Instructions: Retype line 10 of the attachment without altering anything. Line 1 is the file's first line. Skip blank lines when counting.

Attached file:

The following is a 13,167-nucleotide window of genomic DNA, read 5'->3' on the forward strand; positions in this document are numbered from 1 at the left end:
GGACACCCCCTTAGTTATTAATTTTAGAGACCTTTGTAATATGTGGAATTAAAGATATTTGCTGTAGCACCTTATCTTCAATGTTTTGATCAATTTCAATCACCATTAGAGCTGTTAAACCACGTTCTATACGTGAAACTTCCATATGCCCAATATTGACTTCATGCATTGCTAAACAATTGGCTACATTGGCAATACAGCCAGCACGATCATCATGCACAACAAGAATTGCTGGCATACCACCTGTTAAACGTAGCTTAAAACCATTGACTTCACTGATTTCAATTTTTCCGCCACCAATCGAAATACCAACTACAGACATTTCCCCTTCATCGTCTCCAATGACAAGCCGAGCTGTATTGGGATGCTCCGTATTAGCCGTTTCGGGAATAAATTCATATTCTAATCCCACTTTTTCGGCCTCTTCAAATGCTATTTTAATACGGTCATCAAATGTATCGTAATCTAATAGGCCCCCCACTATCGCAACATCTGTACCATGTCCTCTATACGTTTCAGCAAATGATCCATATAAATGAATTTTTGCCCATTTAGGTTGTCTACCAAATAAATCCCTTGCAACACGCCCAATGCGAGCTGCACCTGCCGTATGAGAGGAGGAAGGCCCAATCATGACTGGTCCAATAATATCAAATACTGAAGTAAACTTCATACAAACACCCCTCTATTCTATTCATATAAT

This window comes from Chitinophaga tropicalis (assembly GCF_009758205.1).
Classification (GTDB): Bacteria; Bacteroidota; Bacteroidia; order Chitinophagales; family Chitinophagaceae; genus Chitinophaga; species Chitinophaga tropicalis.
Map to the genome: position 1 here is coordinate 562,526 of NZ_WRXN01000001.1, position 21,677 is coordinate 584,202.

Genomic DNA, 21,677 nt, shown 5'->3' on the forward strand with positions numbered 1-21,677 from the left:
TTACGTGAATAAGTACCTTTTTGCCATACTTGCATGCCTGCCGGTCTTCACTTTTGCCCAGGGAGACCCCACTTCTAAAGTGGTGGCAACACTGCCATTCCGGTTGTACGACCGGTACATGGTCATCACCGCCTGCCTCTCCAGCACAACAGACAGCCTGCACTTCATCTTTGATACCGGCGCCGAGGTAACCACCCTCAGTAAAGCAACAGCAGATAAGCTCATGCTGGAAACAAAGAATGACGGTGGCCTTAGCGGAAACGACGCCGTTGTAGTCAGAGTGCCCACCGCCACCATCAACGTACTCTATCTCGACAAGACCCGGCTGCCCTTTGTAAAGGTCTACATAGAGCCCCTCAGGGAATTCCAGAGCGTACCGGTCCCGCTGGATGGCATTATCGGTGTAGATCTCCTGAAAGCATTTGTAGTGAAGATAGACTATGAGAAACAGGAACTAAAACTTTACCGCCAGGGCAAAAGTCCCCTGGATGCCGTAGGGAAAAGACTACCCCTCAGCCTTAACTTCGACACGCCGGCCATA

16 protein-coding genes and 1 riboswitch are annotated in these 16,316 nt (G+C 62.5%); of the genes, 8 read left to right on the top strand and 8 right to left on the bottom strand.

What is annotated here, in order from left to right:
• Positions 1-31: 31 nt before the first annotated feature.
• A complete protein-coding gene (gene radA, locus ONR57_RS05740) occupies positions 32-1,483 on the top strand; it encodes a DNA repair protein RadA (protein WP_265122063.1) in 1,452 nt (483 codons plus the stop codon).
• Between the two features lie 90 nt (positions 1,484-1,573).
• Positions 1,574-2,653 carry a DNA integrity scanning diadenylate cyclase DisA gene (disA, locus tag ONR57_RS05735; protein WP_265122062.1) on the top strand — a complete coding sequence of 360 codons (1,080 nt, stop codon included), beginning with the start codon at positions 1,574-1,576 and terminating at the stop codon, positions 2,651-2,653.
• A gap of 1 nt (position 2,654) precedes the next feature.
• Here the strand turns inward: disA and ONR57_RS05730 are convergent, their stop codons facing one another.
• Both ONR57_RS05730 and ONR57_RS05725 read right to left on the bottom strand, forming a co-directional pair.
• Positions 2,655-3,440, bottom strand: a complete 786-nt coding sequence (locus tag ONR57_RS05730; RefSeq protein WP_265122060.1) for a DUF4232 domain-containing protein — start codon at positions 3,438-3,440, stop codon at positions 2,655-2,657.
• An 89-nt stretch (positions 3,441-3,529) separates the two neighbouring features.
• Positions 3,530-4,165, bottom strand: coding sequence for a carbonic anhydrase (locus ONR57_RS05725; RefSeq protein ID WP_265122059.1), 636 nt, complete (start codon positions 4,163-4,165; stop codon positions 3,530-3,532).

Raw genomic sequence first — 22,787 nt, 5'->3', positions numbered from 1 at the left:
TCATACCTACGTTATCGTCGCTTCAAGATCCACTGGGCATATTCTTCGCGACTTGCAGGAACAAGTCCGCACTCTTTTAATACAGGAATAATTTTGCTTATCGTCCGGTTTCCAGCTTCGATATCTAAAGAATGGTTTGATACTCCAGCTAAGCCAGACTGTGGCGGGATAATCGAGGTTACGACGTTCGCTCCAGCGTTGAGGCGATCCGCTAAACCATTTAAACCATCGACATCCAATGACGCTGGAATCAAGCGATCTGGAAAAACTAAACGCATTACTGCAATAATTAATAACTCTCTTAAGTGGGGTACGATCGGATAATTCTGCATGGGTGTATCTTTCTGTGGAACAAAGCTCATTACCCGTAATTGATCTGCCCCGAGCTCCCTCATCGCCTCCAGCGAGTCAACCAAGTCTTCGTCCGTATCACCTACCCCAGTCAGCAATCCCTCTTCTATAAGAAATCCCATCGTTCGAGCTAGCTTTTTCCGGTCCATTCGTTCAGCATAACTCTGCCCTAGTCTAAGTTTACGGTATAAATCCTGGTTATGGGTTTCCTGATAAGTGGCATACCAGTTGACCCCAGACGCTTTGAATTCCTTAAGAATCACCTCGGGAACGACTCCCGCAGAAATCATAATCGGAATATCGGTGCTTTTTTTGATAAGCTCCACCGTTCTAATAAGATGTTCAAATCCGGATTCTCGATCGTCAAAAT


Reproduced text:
• Positions 1-31: 31 nt before the first annotated feature.